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Ultra-high-resolution 3D imaging of atherosclerosis in mice with synchrotron differential phase contrast: a proof of concept study.

Bonanno G, Coppo S, Modregger P, Pellegrin M, Stuber A, Stampanoni M, Mazzolai L, Stuber M, van Heeswijk RB - Sci Rep (2015)

Bottom Line: The DPC imaging allowed for the visualization of complex structures such as the coronary arteries and their branches, the thin fibrous cap of atherosclerotic plaques as well as the chordae tendineae.The coronary vessel wall thickness ranged from 37.4 ± 5.6 μm in proximal coronary arteries to 13.6 ± 3.3 μm in distal branches.No consistent differences in coronary vessel wall thickness were detected between the wild-type and atherosclerotic hearts in this proof-of-concept study, although the standard deviation in the atherosclerotic mice was higher in most segments, consistent with the observation of occasional focal vessel wall thickening.

View Article: PubMed Central - PubMed

Affiliation: 1] Department of Radiology, University Hospital (CHUV) and University (UNIL) of Lausanne, Switzerland [2] Center for Biomedical Imaging (CIBM), Lausanne, Switzerland.

ABSTRACT
The goal of this study was to investigate the performance of 3D synchrotron differential phase contrast (DPC) imaging for the visualization of both macroscopic and microscopic aspects of atherosclerosis in the mouse vasculature ex vivo. The hearts and aortas of 2 atherosclerotic and 2 wild-type control mice were scanned with DPC imaging with an isotropic resolution of 15 μm. The coronary artery vessel walls were segmented in the DPC datasets to assess their thickness, and histological staining was performed at the level of atherosclerotic plaques. The DPC imaging allowed for the visualization of complex structures such as the coronary arteries and their branches, the thin fibrous cap of atherosclerotic plaques as well as the chordae tendineae. The coronary vessel wall thickness ranged from 37.4 ± 5.6 μm in proximal coronary arteries to 13.6 ± 3.3 μm in distal branches. No consistent differences in coronary vessel wall thickness were detected between the wild-type and atherosclerotic hearts in this proof-of-concept study, although the standard deviation in the atherosclerotic mice was higher in most segments, consistent with the observation of occasional focal vessel wall thickening. Overall, DPC imaging of the cardiovascular system of the mice allowed for a simultaneous detailed 3D morphological assessment of both large structures and microscopic details.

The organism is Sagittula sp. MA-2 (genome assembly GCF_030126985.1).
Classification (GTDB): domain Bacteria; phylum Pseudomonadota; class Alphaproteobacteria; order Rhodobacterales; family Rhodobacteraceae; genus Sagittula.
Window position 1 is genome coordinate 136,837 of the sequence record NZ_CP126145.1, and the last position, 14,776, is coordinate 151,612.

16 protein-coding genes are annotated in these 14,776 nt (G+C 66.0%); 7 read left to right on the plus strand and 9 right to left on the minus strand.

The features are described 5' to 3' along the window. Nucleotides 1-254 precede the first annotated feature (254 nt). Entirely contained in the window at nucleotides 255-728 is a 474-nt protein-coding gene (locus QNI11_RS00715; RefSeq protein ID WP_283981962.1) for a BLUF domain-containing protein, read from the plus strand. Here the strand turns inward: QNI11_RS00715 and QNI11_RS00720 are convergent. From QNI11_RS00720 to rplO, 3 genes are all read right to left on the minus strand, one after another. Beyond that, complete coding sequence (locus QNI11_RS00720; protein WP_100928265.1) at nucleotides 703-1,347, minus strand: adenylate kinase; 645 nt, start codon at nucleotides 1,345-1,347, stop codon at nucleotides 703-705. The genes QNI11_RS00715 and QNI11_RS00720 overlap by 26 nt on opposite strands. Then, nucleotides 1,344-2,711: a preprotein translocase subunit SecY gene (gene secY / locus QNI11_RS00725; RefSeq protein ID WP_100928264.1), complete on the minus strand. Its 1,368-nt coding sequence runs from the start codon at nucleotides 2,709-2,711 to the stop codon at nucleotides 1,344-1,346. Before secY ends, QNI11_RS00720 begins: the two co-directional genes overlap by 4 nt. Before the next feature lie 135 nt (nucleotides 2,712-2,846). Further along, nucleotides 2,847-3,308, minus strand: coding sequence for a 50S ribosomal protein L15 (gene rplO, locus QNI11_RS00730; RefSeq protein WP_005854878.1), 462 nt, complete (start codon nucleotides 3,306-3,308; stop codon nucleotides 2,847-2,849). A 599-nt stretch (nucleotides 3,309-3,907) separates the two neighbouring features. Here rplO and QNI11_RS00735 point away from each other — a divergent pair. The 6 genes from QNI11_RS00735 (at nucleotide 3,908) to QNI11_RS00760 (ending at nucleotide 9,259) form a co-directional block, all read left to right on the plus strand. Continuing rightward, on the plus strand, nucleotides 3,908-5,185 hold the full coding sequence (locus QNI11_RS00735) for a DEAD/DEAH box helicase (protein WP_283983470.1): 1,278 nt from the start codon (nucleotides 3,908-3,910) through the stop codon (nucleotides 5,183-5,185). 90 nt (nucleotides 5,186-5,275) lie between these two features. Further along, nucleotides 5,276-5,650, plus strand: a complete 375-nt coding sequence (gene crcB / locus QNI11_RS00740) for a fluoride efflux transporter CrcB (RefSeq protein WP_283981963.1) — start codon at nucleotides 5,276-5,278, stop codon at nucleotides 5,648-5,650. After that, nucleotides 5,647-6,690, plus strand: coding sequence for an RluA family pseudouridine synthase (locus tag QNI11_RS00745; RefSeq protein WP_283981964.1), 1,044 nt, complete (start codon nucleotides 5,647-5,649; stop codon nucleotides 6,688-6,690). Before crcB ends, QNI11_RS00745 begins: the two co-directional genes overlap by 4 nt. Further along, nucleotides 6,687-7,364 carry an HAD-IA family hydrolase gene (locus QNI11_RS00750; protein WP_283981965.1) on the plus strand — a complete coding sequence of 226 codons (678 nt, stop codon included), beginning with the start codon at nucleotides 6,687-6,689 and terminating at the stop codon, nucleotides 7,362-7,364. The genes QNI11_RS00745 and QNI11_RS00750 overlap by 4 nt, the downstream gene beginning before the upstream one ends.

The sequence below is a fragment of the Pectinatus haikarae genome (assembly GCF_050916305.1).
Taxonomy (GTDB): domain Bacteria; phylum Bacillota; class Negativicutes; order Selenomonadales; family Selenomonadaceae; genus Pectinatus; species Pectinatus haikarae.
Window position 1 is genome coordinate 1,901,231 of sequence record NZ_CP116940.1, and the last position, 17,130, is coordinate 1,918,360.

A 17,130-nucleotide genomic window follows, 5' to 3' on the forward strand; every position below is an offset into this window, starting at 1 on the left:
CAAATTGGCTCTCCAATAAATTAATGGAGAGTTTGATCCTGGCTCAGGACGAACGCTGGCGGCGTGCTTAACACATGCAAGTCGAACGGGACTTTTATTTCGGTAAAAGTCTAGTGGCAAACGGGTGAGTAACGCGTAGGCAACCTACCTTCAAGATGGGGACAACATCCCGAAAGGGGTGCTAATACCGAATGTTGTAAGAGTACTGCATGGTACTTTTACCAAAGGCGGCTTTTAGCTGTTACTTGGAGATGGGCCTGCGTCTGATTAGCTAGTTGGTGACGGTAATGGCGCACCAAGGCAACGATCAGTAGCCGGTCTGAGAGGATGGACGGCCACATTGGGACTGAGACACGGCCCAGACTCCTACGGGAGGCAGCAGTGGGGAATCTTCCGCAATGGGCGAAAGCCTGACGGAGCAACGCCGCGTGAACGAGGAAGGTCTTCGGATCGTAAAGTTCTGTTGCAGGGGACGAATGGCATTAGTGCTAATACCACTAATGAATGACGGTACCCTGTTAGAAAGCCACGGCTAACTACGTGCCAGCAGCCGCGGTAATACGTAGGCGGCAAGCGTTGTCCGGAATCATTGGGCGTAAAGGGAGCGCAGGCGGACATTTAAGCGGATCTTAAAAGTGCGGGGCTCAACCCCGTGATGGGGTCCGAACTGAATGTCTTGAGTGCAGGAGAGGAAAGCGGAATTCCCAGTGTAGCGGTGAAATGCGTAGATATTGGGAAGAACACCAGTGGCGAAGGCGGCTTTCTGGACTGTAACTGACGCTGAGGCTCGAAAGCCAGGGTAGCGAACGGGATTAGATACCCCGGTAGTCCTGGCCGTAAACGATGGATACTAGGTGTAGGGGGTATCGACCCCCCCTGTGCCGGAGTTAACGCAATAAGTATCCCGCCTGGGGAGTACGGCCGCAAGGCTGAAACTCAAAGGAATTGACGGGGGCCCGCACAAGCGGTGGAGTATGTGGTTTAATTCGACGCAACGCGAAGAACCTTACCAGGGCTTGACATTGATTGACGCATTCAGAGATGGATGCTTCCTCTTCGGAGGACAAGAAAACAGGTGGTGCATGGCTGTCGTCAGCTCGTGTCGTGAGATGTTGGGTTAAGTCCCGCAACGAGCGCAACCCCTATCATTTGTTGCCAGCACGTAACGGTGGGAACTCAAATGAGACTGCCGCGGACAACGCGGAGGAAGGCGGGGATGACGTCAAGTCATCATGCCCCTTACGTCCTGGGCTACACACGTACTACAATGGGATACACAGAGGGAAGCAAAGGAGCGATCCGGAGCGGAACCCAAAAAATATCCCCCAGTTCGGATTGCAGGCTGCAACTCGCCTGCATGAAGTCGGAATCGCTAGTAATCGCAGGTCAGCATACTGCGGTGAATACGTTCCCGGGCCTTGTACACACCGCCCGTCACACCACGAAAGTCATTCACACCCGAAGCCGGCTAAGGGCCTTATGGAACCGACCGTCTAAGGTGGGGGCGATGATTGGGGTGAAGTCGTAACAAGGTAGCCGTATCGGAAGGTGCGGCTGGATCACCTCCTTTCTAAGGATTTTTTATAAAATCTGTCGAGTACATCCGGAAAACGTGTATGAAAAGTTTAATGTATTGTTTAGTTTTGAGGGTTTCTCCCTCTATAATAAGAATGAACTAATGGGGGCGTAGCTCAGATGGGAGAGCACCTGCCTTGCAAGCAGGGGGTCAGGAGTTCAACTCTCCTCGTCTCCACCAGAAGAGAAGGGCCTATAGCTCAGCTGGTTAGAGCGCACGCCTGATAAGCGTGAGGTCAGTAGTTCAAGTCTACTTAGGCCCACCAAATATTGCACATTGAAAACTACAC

No MeSH data available.


Related in: MedlinePlus